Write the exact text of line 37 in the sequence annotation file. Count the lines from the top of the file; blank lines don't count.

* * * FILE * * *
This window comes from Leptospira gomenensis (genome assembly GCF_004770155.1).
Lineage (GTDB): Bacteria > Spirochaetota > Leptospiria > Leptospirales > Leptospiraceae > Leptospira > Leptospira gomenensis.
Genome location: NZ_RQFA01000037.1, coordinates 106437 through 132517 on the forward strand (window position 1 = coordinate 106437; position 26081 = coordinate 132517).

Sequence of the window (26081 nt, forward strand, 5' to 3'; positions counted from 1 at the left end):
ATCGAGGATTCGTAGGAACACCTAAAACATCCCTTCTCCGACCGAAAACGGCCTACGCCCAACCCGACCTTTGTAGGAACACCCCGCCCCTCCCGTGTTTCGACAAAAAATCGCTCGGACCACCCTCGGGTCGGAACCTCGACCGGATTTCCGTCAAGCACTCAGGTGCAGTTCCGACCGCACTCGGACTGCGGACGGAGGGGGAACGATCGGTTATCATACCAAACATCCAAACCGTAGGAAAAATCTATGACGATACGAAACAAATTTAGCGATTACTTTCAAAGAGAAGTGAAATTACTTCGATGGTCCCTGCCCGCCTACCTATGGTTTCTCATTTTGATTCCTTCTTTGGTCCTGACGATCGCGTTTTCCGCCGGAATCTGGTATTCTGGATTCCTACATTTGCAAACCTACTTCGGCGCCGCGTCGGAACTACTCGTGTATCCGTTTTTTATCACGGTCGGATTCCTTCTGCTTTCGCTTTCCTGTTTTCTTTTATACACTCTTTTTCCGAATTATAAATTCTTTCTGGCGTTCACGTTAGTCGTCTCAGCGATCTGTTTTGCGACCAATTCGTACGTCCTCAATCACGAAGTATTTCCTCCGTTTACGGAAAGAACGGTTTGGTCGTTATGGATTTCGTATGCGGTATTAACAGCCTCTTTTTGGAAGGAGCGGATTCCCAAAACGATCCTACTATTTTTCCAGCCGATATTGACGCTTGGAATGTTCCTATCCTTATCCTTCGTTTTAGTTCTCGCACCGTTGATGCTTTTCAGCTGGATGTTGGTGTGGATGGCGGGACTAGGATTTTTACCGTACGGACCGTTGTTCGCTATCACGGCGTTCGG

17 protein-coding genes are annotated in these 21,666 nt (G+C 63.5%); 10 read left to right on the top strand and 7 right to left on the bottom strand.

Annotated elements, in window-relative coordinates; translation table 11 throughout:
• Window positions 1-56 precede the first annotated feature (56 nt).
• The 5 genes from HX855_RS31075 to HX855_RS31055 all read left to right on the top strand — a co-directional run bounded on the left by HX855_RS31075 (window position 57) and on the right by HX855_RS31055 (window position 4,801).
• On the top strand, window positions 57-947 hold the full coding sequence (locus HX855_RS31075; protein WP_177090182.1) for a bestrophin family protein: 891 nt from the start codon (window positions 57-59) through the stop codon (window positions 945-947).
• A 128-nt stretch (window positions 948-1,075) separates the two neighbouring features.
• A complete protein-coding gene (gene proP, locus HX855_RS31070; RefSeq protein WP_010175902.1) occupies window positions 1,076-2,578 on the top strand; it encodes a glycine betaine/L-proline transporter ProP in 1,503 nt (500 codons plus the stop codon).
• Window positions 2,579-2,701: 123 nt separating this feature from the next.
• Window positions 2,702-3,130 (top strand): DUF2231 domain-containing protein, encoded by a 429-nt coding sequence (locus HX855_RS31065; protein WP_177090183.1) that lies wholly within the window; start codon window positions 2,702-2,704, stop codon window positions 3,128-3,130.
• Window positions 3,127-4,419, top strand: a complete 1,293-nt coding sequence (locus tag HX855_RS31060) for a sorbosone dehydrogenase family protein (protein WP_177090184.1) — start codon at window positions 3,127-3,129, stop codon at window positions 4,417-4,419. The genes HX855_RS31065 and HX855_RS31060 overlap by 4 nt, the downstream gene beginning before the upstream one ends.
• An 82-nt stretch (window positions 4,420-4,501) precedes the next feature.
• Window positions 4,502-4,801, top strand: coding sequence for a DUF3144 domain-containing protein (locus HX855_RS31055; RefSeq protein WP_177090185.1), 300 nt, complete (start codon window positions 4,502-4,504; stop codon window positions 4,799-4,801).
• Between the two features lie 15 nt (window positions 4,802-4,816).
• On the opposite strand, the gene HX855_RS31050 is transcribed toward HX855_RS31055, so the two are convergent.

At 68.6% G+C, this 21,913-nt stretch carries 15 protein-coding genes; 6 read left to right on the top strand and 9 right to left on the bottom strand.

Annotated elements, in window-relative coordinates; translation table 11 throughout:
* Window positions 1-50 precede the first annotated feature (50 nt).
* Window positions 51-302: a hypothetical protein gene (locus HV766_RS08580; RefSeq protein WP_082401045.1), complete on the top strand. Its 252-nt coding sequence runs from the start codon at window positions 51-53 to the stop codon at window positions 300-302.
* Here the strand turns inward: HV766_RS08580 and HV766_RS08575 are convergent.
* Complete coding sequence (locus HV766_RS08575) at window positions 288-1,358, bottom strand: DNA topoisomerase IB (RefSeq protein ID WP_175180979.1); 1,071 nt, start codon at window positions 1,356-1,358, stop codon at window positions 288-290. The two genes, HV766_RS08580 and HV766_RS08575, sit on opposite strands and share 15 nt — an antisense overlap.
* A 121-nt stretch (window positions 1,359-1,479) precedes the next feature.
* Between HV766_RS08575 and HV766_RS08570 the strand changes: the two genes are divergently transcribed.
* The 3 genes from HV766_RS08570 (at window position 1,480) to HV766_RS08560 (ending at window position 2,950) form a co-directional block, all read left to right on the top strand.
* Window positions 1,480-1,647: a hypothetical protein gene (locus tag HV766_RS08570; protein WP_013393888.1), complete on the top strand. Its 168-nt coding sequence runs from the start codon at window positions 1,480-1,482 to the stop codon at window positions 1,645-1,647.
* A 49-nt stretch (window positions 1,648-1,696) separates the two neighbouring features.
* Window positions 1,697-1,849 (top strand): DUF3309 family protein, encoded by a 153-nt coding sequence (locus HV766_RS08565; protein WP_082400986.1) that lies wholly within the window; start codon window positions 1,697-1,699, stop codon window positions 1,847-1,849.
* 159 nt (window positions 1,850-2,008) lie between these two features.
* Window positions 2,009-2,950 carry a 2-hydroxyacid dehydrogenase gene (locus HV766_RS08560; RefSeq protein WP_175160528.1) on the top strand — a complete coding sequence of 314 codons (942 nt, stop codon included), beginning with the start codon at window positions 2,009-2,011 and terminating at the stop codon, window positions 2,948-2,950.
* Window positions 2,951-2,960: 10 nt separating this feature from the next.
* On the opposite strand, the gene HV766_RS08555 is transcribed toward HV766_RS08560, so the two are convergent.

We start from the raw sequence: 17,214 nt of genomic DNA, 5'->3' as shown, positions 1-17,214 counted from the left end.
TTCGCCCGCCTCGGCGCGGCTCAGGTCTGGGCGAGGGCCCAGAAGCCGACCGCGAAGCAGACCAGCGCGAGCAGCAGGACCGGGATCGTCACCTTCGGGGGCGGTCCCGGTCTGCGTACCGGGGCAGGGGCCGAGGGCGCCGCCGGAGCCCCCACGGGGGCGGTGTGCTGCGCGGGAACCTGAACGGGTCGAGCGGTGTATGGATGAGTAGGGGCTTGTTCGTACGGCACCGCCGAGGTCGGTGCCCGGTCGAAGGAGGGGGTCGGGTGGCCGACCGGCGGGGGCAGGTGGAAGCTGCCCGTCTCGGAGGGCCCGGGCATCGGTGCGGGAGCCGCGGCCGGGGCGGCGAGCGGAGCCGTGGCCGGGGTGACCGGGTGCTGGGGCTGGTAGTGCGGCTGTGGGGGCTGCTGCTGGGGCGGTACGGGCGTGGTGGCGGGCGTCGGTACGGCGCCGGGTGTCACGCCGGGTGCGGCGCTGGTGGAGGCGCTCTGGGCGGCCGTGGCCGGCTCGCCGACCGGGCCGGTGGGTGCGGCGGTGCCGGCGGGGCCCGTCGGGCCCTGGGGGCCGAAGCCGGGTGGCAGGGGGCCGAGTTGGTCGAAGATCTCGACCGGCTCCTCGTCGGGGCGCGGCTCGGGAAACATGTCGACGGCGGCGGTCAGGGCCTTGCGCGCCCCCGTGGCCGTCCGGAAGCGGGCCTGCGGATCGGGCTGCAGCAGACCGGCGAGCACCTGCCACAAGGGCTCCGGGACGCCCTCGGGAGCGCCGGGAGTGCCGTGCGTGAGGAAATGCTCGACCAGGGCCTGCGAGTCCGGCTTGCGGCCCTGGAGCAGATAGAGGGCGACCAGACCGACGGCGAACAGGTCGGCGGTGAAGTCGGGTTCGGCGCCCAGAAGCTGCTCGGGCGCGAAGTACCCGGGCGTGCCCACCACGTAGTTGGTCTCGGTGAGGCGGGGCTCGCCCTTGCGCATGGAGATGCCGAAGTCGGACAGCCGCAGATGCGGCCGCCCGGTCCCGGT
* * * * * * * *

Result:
TTCGCCCGCCTCGGCGCGGCTCAGGTCTGGGCGAGGGCCCAGAAGCCGACCGCGAAGCAGACCAGCGCGAGCAGCAGGACCGGGATCGTCACCTTCGGGGGCGGTCCCGGTCTGCGTACCGGGGCAGGGGCCGAGGGCGCCGCCGGAGCCCCCACGGGGGCGGTGTGCTGCGCGGGAACCTGAACGGGTCGAGCGGTGTATGGATGAGTAGGGGCTTGTTCGTACGGCACCGCCGAGGTCGGTGCCCGGTCGAAGGAGGGGGTCGGGTGGCCGACCGGCGGGGGCAGGTGGAAGCTGCCCGTCTCGGAGGGCCCGGGCATCGGTGCGGGAGCCGCGGCCGGGGCGGCGAGCGGAGCCGTGGCCGGGGTGACCGGGTGCTGGGGCTGGTAGTGCGGCTGTGGGGGCTGCTGCTGGGGCGGTACGGGCGTGGTGGCGGGCGTCGGTACGGCGCCGGGTGTCACGCCGGGTGCGGCGCTGGTGGAGGCGCTCTGGGCGGCCGTGGCCGGCTCGCCGACCGGGCCGGTGGGTGCGGCGGTGCCGGCGGGGCCCGTCGGGCCCTGGGGGCCGAAGCCGGGTGGCAGGGGGCCGAGTTGGTCGAAGATCTCGACCGGCTCCTCGTCGGGGCGCGGCTCGGGAAACATGTCGACGGCGGCGGTCAGGGCCTTGCGCGCCCCCGTGGCCGTCCGGAAGCGGGCCTGCGGATCGGGCTGCAGCAGACCGGCGAGCACCTGCCACAAGGGCTCCGGGACGCCCTCGGGAGCGCCGGGAGTGCCGTGCGTGAGGAAATGCTCGACCAGGGCCTGCGAGTCCGGCTTGCGGCCCTGGAGCAGATAGAGGGCGACCAGACCGACGGCGAACAGGTCGGCGGTGAAGTCGGGTTCGGCGCCCAGAAGCTGCTCGGGCGCGAAGTACCCGGGCGTGCCCACCACGTAGTTGGTCTCGGTGAGGCGGGGCTCGCCCTTGCGCATGGAGATGCCGAAGTCGGACAGCCGCAGATGCGGCCGCCCGGTCCCGGT